Stuart's love for her, which eventually leads him to leave his family and set off on a great American journey, is almost like that of Thurber's moth for the star -- he admires her and yearns for her, but there is not truly a mutual relationship between them. Indeed, when he goes on a date with a woman just his size named Harriet -- a date on which all plans seem to go awry -- she shows more concern for his feelings than Margalo did in their significantly longer time around each other. Harriet relates to Stuart like a human, Margalo like a bird.

Perhaps having animals that talk and think and yet are clearly animals, who eat each other or end up on zoos or may be eaten, is a strange and ambiguous thing, but if so I think it to an extent brings sense to the strange and ambiguous world which as children we create in our heads. Children are still sorting out the fact that they may feel great empathy for a cat, and very little for an annoying neighbor, and yet the cat may be put down if it's sick while the neighbor may not. White brings to life the kind of world that children are already creating in their imaginations, but brings to it also the reality that animals are animals and humans are humans, and each have their places and limits in the world. This is, I think, why Fern naturally grows away from the world of Wilbur, and why the book doesn't see this as any kind of betrayal. Fern must inevitably grow up and take her place in the strictly human world, the possibility of talking animals abandoned. As, in the end, must we all.


Sally Thomas said...

This is a really good response. I found Simcha's analysis bewildering -- at least, it just seemed on another planet from my experience of those books, though Trumpet of the Swan is the one I read only once, whereas I read Charlotte's Web and Stuart Little over and over as a child, and then over and over to my children, some of whom are now adults. Whatever she as a child or adult reader brought to those stories that made them speak to her in that way, it's not what I brought, and they didn't speak to me in the same way at all.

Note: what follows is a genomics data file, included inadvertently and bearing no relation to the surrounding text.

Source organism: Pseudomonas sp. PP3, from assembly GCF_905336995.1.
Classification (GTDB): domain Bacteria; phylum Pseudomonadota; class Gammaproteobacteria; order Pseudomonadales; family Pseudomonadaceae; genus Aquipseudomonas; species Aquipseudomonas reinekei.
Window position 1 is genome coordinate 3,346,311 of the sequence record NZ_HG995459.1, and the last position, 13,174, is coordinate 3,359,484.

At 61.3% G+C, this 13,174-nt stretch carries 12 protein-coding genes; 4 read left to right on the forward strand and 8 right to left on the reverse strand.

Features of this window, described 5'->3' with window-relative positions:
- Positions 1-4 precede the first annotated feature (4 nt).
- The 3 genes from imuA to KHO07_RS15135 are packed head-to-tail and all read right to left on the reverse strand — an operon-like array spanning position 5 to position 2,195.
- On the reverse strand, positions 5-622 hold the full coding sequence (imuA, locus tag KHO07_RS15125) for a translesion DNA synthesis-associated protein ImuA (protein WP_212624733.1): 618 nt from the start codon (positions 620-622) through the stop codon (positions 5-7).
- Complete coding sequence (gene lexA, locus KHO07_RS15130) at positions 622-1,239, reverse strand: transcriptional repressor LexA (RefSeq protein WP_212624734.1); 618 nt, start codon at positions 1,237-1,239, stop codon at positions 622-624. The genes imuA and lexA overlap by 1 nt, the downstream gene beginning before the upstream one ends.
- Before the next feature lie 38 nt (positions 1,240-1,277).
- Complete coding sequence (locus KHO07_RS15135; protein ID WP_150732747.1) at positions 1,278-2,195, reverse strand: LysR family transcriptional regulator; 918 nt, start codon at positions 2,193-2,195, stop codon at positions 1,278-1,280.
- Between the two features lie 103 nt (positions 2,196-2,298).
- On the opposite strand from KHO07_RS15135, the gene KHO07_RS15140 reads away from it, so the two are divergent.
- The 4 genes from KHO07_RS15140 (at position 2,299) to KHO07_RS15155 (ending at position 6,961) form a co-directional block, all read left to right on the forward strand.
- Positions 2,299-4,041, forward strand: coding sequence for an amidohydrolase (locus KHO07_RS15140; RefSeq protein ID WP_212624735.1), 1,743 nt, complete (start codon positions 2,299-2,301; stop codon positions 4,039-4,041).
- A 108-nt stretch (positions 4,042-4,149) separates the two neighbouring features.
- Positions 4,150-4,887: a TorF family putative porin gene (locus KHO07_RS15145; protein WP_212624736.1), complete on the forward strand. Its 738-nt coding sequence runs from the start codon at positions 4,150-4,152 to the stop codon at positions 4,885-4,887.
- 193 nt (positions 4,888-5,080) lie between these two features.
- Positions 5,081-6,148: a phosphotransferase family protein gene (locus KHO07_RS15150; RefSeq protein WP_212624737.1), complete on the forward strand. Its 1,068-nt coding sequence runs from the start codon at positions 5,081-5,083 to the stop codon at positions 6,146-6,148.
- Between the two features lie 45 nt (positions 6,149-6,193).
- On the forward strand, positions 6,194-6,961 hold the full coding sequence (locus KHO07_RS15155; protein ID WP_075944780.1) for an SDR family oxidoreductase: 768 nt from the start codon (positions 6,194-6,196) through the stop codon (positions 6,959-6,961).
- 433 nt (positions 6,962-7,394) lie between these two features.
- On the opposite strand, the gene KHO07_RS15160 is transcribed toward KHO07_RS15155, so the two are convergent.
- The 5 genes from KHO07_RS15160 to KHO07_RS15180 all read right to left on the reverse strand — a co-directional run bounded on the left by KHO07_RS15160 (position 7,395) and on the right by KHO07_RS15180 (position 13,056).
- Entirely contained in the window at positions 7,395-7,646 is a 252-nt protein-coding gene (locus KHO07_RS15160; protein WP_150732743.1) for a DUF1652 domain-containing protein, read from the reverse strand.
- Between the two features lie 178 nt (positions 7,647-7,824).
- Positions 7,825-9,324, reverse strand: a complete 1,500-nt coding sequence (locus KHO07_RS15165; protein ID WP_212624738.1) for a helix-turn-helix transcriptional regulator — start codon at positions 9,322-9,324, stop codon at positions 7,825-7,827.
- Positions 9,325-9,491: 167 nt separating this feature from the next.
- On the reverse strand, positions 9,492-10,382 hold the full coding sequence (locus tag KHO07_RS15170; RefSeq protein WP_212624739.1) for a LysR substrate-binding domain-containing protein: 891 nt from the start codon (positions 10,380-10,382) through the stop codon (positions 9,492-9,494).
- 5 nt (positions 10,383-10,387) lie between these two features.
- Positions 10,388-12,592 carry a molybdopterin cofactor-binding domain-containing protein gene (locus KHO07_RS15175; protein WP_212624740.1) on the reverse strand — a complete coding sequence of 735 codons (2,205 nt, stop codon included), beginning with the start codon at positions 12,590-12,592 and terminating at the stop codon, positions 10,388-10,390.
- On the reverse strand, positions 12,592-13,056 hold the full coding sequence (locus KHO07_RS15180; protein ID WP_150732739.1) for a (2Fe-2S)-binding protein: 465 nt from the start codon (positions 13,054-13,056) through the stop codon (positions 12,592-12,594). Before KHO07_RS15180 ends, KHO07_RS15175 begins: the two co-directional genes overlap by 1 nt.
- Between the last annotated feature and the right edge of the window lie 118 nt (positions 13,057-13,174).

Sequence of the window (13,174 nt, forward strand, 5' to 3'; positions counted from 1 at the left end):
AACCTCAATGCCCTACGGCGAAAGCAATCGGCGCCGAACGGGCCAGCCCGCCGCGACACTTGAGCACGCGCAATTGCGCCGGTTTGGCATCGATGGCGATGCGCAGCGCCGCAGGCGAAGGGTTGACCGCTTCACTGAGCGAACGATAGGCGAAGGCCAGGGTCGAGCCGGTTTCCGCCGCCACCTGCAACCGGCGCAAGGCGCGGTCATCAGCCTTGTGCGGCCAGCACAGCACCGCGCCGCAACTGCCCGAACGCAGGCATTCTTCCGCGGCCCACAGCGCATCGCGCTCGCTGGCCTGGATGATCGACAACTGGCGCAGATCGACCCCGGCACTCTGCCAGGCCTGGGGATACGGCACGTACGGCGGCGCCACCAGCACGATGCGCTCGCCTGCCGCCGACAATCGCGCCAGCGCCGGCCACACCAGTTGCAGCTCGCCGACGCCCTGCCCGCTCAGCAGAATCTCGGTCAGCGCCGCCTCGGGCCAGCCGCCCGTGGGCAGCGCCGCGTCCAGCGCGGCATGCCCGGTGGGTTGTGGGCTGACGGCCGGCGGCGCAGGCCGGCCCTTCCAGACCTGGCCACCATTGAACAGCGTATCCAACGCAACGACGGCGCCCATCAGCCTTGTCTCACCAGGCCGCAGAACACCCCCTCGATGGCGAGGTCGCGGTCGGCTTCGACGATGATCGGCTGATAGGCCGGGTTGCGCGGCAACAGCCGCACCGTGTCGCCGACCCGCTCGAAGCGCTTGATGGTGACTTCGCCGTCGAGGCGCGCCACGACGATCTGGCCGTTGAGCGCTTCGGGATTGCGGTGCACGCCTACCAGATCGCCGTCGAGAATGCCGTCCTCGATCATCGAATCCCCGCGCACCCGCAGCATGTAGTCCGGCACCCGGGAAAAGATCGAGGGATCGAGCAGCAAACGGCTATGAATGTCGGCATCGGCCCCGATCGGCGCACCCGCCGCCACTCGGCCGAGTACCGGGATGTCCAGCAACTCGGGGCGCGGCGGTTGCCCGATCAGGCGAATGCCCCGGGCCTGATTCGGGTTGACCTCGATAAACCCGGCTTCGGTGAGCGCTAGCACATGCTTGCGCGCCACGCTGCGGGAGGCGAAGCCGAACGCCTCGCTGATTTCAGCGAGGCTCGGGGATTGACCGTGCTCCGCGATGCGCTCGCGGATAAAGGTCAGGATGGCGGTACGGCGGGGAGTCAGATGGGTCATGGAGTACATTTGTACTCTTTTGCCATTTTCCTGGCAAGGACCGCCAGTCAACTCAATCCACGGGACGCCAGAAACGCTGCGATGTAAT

As you well know, every fiction writer is creating a world, and that world, even when it looks like our own familiar one and not a fantasy universe, has its rules. In E.B. White's various worlds, the rules involve various levels of sentience for animals -- and this opens up ways to explore things like empathy, as you say, in a way that speaks to at least some children. I thought your point about caring more about the cat than the neighbor was exactly right. And ultimately, I think that's one of those things that are just morally neutral . . . I don't think it's actually theologically problematic to create animal characters, who in our world wouldn't have souls, with properties that indicate the presence of a soul (sentience, reflection, a sense of right and wrong, etc). It's just part of an imaginative world, and a way to work something out imaginatively within the laws of that world.

So, I don't know. Obviously a book will not speak in the same way to everyone, but to find White's books creepy and nihilistic just seems . . . extreme? I also think, after many years of homeschooling: Well, great, here's one more set of books for homeschool mothers to worry about.

Anonymous said...